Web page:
Connecticut has PFLAG groups all over the state, including Hartford, Norwalk, Tolland-Mansfield, and Waterbury. PFLAG Hartford was founded in 1981 by Helen and Bob Brill. Helen, a longtime civil rights activist and high school teacher, moved to Connecticut with her husband after living in Los Angeles. The couple held the first PFLAG Hartford meeting at the West Hartford Society of Friends, a place of worship that still stands today. They served as the co-presidents of the chapter until 1989. Today, Hartford’s PFLAG chapter offers an annual Helen and Bob Brill scholarship to students entering higher education who are involved in LGBTQ+ advocacy, education, or support.

After the Brills stepped down from PFLAG leadership in 1989, Bob Calvin served as president of the Hartford chapter. He and his wife Marie helped the organization develop a board of directors and began a local PFLAG newsletter. Membership continued to grow.

In 1999, John and Becky Glezen became PFLAG Hartford’s co-presidents. In addition to their leadership of PFLAG, they also worked with local faith communities to create open and affirming churches and lobbied legislators to demand expanded LGBTQ+ rights. They served for 15 years before handing off the organizational presidency in 2014.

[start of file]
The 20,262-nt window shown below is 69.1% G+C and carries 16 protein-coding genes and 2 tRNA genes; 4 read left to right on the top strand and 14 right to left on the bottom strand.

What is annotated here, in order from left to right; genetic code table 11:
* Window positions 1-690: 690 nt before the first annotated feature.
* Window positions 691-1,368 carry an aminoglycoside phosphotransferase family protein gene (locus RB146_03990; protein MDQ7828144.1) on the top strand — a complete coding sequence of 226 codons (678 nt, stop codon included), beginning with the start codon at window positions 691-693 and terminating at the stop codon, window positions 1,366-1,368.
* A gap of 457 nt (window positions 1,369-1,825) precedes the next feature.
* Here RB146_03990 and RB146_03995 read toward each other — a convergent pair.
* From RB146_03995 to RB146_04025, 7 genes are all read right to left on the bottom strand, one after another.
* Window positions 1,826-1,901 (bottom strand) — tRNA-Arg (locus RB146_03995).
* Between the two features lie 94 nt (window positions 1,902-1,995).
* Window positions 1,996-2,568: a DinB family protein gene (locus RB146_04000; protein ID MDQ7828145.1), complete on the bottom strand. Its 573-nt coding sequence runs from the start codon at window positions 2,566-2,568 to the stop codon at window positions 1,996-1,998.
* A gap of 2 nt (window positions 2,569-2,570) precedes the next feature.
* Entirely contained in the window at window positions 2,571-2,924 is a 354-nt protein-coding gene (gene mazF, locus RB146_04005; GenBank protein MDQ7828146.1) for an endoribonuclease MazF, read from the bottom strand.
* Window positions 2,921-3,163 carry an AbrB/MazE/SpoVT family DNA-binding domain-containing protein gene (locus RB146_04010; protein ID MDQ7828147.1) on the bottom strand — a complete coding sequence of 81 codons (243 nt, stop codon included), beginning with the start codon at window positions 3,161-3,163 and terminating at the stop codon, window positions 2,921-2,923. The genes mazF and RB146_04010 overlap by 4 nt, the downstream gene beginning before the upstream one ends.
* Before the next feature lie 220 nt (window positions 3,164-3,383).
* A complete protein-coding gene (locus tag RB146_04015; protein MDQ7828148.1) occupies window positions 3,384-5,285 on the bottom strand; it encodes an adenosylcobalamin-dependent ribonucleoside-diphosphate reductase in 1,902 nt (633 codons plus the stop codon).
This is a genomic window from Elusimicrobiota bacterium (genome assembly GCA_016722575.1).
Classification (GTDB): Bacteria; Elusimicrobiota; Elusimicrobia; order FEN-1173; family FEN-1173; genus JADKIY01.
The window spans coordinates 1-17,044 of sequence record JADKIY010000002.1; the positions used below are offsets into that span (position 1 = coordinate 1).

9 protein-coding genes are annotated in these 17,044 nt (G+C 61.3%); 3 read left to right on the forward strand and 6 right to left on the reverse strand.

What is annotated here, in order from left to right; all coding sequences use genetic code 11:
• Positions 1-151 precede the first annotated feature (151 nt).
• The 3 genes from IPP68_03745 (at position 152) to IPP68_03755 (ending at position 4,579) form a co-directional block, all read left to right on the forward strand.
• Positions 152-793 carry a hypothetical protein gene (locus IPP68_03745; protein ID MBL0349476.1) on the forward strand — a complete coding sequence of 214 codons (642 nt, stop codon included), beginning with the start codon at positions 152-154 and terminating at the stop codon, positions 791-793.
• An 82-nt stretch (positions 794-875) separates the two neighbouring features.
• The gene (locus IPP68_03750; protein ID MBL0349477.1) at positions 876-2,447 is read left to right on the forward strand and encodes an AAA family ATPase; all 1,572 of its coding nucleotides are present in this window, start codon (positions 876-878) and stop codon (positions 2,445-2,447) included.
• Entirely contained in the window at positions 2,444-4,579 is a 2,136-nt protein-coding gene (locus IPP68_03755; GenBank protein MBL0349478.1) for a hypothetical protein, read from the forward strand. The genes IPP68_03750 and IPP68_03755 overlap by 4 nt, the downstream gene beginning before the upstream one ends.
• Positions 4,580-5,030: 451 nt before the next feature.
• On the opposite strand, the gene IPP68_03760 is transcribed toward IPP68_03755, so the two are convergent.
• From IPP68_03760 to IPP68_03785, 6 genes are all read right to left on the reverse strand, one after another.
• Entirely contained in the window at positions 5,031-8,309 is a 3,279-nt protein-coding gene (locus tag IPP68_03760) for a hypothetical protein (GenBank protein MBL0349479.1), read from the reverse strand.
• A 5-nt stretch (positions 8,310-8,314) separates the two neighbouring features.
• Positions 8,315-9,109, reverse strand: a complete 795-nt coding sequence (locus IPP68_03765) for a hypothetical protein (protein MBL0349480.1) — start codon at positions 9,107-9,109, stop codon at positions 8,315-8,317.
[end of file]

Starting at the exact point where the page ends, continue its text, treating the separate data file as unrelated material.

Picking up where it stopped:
Today, PFLAG Connecticut has two co-presidents, Julieta Worley and Lindsey Pasquale. Julieta moved to Connecticut from Los Angeles in mid-2020 with her family. Just a few months prior, her oldest child came out as trans. The family was immediately accepting and supportive, but Julieta had never met a trans person before this and had lots of questions about how best to support her child.  After some research, she found PFLAG Hartford. It was exactly what she had been looking for: connection with other families in similar circumstances. Through the group, she received social and practical support and found the resources her family could use to help her child through their transition. Getting to know community members supporting their LGBTQ+ friends and family and how their loved ones were thriving assured her that her kid was going to be OK.